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Time for another guest post (check out others in the series), this time bringing together the world of mocking with the world of Entity Framework. A big thanks to Moses for agreeing to do this.

Unit Testing Entity Framework Dependent Code using TypeMock Isolator by Muhammad Mosa

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Introduction

Unit testing data access code in my opinion is a challenging thing. Let us consider unit tests and integration tests. In integration tests you are allowed to have environmental dependencies such as a physical database connection to insert, update, delete or retrieve your data. However when performing unit tests it is often much more efficient and productive to remove environmental dependencies. Instead you will need to fake these dependencies. Faking a database (also known as mocking) can be relatively straight forward but the version of Entity Framework released with .Net 3.5 SP1 has a number of implementation specifics which actually makes faking the existence of a database quite difficult.

Faking Entity Framework

As mentioned earlier, to effectively unit test you will need to fake/simulate Entity Framework calls to the database. There are many free open source mocking frameworks that can help you achieve this but it will require additional effort to overcome & workaround a number of limitations in those frameworks.

Examples of these limitations include:

  • Not able to fake calls to non virtual methods
  • Not able to fake sealed classes
  • Not able to fake LINQ to Entities queries (replace database calls with in-memory collection calls)

There is a mocking framework which is flexible enough to handle limitations such as those above. The commercially available TypeMock Isolator can do the job for you with less code and ultimately more readable unit tests.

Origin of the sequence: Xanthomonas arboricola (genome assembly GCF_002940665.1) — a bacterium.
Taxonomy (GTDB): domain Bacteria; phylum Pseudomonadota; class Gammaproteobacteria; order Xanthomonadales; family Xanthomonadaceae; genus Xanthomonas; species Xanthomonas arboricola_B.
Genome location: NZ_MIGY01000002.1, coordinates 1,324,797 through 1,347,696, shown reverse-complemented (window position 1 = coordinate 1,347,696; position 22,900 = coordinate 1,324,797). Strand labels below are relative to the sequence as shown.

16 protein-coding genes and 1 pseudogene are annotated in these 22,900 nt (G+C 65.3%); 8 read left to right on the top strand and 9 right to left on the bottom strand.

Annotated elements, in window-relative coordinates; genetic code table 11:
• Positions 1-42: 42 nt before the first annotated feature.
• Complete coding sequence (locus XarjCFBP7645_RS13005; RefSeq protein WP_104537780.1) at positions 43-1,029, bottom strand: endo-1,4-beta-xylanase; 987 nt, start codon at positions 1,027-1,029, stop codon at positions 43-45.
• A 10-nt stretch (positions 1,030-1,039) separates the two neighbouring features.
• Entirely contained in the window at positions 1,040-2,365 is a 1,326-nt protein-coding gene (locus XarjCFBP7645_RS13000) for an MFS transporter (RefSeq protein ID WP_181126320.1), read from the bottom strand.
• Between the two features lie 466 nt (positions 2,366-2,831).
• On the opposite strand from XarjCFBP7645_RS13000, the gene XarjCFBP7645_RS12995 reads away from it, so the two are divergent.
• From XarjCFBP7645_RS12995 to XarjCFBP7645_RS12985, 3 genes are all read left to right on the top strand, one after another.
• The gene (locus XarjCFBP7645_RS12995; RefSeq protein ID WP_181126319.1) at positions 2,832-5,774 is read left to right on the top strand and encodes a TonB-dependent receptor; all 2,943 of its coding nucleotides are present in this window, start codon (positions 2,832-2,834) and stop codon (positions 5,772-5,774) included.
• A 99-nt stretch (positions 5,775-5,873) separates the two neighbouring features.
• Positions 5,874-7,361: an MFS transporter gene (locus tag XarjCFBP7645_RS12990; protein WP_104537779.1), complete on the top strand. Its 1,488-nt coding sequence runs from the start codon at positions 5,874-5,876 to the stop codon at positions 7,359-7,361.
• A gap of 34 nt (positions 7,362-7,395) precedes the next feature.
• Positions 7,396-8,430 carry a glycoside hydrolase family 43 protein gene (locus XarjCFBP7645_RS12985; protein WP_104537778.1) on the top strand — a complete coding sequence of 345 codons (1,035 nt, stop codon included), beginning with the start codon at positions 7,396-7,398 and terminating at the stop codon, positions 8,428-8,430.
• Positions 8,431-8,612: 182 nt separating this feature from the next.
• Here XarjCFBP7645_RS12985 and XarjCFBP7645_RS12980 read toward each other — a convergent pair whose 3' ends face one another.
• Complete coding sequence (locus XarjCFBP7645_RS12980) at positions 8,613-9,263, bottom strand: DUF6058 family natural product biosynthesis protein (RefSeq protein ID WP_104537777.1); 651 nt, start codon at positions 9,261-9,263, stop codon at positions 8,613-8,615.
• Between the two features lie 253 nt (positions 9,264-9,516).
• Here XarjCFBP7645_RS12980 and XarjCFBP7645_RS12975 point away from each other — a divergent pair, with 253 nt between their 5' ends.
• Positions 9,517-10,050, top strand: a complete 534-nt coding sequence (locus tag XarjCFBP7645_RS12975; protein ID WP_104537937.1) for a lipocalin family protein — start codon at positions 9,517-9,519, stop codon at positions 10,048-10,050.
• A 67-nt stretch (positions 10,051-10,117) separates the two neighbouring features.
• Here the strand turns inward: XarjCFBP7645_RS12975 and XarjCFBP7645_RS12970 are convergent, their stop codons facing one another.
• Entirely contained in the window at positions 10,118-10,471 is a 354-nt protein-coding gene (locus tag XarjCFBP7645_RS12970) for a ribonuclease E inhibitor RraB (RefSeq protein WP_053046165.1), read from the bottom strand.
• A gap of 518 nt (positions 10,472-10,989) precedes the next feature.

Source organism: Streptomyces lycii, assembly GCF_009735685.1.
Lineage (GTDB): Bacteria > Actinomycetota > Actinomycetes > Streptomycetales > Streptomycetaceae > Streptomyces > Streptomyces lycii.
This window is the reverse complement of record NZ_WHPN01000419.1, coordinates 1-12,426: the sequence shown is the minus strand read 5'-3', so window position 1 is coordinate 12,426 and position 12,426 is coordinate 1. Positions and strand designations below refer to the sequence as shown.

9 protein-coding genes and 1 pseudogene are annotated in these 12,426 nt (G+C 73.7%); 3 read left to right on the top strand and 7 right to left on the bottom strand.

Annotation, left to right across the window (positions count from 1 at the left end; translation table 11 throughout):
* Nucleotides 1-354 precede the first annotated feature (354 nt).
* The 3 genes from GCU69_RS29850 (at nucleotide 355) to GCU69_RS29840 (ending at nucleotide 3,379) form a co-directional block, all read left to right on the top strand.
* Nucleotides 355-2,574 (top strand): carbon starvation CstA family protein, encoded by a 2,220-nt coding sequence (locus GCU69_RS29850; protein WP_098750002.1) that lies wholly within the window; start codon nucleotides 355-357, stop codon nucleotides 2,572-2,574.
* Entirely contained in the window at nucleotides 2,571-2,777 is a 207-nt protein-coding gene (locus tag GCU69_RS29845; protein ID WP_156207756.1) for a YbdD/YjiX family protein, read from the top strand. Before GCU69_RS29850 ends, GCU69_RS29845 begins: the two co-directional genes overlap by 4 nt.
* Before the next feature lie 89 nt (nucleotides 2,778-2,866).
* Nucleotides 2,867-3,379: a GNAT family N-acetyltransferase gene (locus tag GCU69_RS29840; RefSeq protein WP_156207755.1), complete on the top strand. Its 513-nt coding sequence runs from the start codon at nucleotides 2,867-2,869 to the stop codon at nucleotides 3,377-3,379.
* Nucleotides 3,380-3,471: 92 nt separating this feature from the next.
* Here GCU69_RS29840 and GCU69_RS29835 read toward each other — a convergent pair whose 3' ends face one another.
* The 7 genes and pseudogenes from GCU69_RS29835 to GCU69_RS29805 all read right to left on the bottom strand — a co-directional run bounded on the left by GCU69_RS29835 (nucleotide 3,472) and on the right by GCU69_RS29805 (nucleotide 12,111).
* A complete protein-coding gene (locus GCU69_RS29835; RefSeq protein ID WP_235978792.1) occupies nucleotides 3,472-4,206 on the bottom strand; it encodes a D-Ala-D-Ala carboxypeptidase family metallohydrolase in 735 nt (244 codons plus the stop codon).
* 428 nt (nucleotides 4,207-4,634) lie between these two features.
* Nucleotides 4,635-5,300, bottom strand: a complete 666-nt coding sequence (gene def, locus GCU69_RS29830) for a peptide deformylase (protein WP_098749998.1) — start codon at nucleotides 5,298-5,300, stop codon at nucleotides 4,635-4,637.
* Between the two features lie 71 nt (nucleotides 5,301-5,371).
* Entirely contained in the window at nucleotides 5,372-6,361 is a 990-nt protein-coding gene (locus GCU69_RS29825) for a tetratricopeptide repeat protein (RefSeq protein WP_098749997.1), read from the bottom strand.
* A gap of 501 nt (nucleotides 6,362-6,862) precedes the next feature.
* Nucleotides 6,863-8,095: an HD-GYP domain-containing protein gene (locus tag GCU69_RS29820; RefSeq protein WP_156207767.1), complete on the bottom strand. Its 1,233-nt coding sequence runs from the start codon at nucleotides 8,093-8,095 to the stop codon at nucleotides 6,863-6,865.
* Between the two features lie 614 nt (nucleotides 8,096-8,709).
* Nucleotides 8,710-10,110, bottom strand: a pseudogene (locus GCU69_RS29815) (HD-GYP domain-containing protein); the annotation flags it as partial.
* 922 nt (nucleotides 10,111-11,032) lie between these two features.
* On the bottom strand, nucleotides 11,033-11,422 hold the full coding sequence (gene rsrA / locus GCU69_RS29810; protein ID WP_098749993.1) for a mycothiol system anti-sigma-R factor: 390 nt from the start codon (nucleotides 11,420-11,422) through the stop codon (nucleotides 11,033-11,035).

I’m going to demonstrate tackling one of those limitations using MoQ as my mocking framework. Then I will tackle the same issue using TypeMock Isolator.

Mocking Entity Framework with MoQ

One basic need when faking Entity Framework is to fake the ObjectContext. This cannot be done by passing any connection string. You have to pass a correct Entity Framework connection string that specifies CSDL, SSDL and MSL locations along with a provider connection string. Assuming we are going to do that, we’ll explore another limitation.

The limitation we are going to face now is related to not being able to fake calls to non-virtual/overridable members with MoQ.

I have the following repository method that adds an EntityObject (instance of a Blog entity) to Blogs entity set in an ObjectContext.

public override void Add(Blog blog)
{
    if(BlogContext.Blogs.Any(b=>b.Name == blog.Name))
    {
        throw new InvalidOperationException("Blog with same name already exists!");
    }
    BlogContext.AddToBlogs(blog);
}

The method does a very simple check that the name of the new Blog entity instance doesn’t exist. This is done through the simple LINQ query above. If the blog doesn’t already exist it simply adds it to the current context to be saved when SaveChanges of the ObjectContext instance (e.g. BlogContext) is called. However, if a blog with the same name exits, and exception (InvalideOperationException) will be thrown.

Let us now create a unit test for the Add method using MoQ.

[TestMethod]
[ExpectedException(typeof(InvalidOperationException))]
public void Add_Should_Throw_InvalidOperationException_When_Blog_With_Same_Name_Already_Exits()
{
//(1) We shouldn't depend on configuration when doing unit tests! But, 
//its a workaround to fake the ObjectContext
    string connectionString = ConfigurationManager
                                .ConnectionStrings["MyBlogConnString"]
                                .ConnectionString;

    //(2) Arrange: Fake ObjectContext
    var fakeContext = new Mock<MyBlogContext>(connectionString);
    
    //(3) Next Line will pass, as ObjectContext now can be faked with proper connection string
    var repo = new BlogRepository(fakeContext.Object);

    //(4) Create fake ObjectQuery<Blog>. Will be used to substitute MyBlogContext.Blogs property
    var fakeObjectQuery = new Mock<ObjectQuery<Blog>>("[Blogs]", 
                                                        fakeContext.Object);
    //(5) Arrange: Set Expectations
    //Next line will throw an exception by MoQ: 
    //System.ArgumentException: Invalid setup on a non-overridable member
    fakeContext.SetupGet(c=>c.Blogs).Returns(fakeObjectQuery.Object);
    fakeObjectQuery.Setup(q => q.Any(b => b.Name == "NewBlog")).Returns(true);

    //Act
    repo.Add(new Blog { Name = "NewBlog" });
}